“You want to know why I want solar?” Stephan Roche asks as he lifts the hatch and plugs his Nissan Leaf electric car in. “It’s this right here.”
Roche works in financial services and lives in the Madison Park neighborhood. He wants to be able to take his car “off the grid” by using electricity generated from solar panels. With a family of five, including 14-year-old triplets, he’s not sure whether he’ll generate enough to keep up with their electricity needs, but he wants to get as much as he can.
He’s been “dreaming of solar” since he purchased his electric car two years ago. When a friend told him about the Solarize Seattle campaign, he immediately signed up.
He told them, “‘As soon as you’re ready to come to Madison Park, I’m in,’ and they got enough people from this area that they decided to come down here.”
Initiating solar use
The greater Madison Park area is the latest neighborhood to get the Solarize Seattle program.
Solarize Seattle is a project started by Northwest SEED, a local nonprofit dedicated to creating local energy from renewable resources. The Solarize Seattle program, which began in 2011, helps neighborhood residents get over the barriers of solar energy so they can install solar panels to create energy to power their homes.
There are three main barriers to installing solar panels, Solarize Seattle project manager Mia Devine said. The technology can be complicated, there is a high initial cost and people don’t have a contractor they can trust.
“In our experience with homeowners, it takes them a long time between when they decide its a good idea to put solar energy in the home and when they actually do it,” she said.
Solarize Seattle has designed its program to address those barriers. One main thing it tackle is selecting a contractor. In its Central/Southeast neighborhood program, it got proposals from five local contractors and picked the one organizers believed is best. By selecting one contractor for the neighborhood, residents receive a group discount.
The group will hold public workshops throughout the summer until October for Madison Park-area residents. As part of the workshops, they discuss the incentives available to homeowners who install solar panels in Washington state.
Attendance at the workshop qualifies residents to a free site assessment from the contractor so Solarize Seattle can get an estimate.
The electricity people generate with solar panels is used in their homes. Through Seattle City Light, more electricity is generated than used, it gets credited to people’s bills and they can use the extra electricity during the winter months.
Solarize Seattle started in Queen Anne and branched out to Magnolia, Northeast Seattle and Northwest Seattle. The solar use doubled in those neighborhoods, Devine said.
She said the goal is to make the process easier for homeowners so solar use can increase in Seattle.
“By doing it with your neighbors, it’s a more comfortable and easier process,” she said.
Even though people in the neighborhoods love the group’s help and support, Solarize Seattle doesn’t know what it will do after the Madison Park neighborhood, according to Devine. Right now, the funding for the project comes from Seattle City Light, and so far, Solarize Seattle hasn’t secured funding to solarize another neighborhood.
Federally, there is a 30-percent tax credit on the cost of solar-panel installation. Washington state residents get paid for the extra electricity they produce; that rate varies from 15 to 54 cents per unit, Devine said. People who use Washington-made solar panels and inverters earn the most (54 cents) for the electricity they produce.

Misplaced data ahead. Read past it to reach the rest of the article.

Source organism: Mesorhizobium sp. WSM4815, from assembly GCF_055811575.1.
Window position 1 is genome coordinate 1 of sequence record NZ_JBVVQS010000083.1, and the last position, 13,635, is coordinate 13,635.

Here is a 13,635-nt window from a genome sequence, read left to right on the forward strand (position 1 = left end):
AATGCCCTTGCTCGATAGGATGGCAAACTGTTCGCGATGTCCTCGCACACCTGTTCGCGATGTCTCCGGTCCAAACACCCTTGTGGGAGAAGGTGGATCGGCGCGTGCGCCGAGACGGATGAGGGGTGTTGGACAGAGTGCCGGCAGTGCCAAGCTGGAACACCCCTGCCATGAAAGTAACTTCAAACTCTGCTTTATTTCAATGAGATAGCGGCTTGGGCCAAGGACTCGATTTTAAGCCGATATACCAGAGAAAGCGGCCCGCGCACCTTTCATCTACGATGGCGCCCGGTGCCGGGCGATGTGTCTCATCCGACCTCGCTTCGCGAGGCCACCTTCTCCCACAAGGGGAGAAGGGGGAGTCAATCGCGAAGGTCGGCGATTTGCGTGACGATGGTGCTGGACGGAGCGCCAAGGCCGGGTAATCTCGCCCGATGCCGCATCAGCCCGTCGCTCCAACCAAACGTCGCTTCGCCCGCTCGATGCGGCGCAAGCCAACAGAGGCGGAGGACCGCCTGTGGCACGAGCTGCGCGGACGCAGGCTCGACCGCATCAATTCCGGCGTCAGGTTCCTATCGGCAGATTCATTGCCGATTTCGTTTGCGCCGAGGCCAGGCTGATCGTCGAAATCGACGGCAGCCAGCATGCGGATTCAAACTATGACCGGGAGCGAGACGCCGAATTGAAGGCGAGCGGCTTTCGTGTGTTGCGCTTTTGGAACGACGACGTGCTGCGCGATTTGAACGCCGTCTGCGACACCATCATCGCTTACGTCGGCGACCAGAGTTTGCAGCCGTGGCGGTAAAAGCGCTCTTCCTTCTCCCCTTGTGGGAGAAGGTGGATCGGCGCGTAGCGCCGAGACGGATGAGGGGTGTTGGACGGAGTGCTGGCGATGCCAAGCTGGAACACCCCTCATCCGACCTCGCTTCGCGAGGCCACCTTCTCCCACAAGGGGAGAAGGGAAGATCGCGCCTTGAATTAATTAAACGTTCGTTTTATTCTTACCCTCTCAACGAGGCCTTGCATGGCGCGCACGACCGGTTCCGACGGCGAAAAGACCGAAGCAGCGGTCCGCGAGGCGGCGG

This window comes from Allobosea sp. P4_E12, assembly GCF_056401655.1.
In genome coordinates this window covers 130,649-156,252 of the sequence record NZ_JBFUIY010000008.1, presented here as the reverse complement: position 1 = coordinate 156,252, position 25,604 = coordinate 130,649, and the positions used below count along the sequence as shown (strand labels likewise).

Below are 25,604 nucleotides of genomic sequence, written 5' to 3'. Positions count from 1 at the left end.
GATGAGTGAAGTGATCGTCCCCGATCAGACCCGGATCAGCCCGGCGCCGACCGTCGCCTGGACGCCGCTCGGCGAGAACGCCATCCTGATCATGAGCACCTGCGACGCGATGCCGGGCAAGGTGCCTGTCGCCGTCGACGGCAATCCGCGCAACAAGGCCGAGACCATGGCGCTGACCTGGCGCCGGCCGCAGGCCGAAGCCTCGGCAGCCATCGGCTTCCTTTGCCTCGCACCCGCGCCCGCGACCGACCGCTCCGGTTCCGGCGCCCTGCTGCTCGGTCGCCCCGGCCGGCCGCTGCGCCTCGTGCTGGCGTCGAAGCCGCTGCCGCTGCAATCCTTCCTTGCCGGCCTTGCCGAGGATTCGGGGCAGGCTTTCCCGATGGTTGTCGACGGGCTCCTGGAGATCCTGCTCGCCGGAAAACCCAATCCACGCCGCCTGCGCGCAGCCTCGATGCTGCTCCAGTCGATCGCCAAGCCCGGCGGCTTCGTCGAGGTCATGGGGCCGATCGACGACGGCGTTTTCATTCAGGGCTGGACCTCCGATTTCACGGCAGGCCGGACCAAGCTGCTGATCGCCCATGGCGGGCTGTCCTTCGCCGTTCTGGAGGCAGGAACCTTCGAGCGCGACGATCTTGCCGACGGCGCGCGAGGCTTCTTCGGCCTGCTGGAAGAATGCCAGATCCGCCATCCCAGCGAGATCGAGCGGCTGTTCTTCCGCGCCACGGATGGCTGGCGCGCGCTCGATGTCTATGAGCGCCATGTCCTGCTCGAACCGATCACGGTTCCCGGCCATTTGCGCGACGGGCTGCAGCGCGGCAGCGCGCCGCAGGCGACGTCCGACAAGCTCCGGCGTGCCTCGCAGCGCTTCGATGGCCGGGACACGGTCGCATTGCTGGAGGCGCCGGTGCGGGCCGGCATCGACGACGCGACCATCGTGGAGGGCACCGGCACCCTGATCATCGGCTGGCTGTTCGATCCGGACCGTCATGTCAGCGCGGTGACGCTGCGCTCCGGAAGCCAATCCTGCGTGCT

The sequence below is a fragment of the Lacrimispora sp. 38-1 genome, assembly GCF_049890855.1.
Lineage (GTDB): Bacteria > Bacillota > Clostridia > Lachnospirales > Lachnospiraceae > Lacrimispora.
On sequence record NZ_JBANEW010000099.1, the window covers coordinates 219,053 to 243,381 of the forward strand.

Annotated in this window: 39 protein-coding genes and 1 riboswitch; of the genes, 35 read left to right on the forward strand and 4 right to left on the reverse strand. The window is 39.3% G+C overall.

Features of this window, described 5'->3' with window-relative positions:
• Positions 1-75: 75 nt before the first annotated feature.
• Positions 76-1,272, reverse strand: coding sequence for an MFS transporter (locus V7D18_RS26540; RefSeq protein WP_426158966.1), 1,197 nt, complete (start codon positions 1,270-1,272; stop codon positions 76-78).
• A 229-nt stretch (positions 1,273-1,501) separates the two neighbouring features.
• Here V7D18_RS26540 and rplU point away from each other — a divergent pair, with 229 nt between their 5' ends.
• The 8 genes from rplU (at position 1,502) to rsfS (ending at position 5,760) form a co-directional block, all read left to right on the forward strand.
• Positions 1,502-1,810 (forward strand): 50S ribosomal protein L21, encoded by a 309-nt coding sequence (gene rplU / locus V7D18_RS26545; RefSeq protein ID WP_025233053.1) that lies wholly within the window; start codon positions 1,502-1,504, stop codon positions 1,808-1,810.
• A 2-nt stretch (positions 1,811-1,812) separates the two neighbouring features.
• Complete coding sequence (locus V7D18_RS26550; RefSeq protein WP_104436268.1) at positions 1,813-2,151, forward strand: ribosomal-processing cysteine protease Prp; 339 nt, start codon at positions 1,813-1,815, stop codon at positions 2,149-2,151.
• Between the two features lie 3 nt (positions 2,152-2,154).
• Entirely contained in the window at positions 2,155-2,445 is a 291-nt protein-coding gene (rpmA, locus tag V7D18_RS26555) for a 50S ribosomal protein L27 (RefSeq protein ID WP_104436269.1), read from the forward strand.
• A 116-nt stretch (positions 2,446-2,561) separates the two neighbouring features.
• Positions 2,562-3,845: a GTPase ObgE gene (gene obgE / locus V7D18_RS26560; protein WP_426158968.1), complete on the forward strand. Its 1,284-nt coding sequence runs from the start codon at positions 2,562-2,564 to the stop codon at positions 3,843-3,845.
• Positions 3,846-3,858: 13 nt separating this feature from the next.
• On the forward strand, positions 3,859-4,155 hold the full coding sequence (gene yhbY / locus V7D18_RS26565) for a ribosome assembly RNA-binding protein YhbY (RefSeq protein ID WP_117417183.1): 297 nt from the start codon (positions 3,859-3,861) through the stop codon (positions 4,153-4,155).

Solar panels cost a typical home between $18,000 and $30,000 upfront, Devine said. The discount from the Solarize program is about 10 to 15 percent, depending on the home. Solarize Seattle offers low-interest loans to help pay the initial cost.
Roche is excited to not deal with trying to find a contractor. He expects the solar panels and installation to cost about $25,000 upfront and $15,000 after he gets the different rebates.
“My expectation is the payback will be five to seven years, but the psychic payback is immediate —there’s no question,” he said.
The goal is to have 100 homes go solar, Devine said.
Sunnier in Seattle?
So do solar panels work in Seattle, where most months out of the year we aren’t even aware there is a sun? Yes, Devine said, noting that that’s the No. 1 question the group gets. The Seattle climate actually helps solar panels in some ways, she said: The rain in Seattle clears dust and pollen off of the panels, reducing maintenance. When solar panels heat up, they lose some efficiency, so Seattle’s air temperature helps cool off the panels and keep them running with higher productivity.
Seattle is actually 15 percent sunnier than Germany, the world’s current leader in solar energy, Devine said.
“If Germany can do it and Seattle is sunnier than Germany,” she said, “we can do it here in Seattle.”
Roche thinks Devine is a “force of nature” with her ability to bring the community together. Everyone is busy, he said, but she’s been able to “make this a priority for a lot of people.”
The best part of the solarize campaign, Roche said, is that it builds around the community in a way “that just buying solar panels wouldn’t do.
“I think everyone loves being a part of the neighborhood and the community; this is just another way to help neighbors and do something that will have a long-term impact,” he said. “Seattle itself and the certain communities are just more progressive. I cannot tell you how excited I am.”
For more information on the Solarize Seattle program, visit solarizewa.org.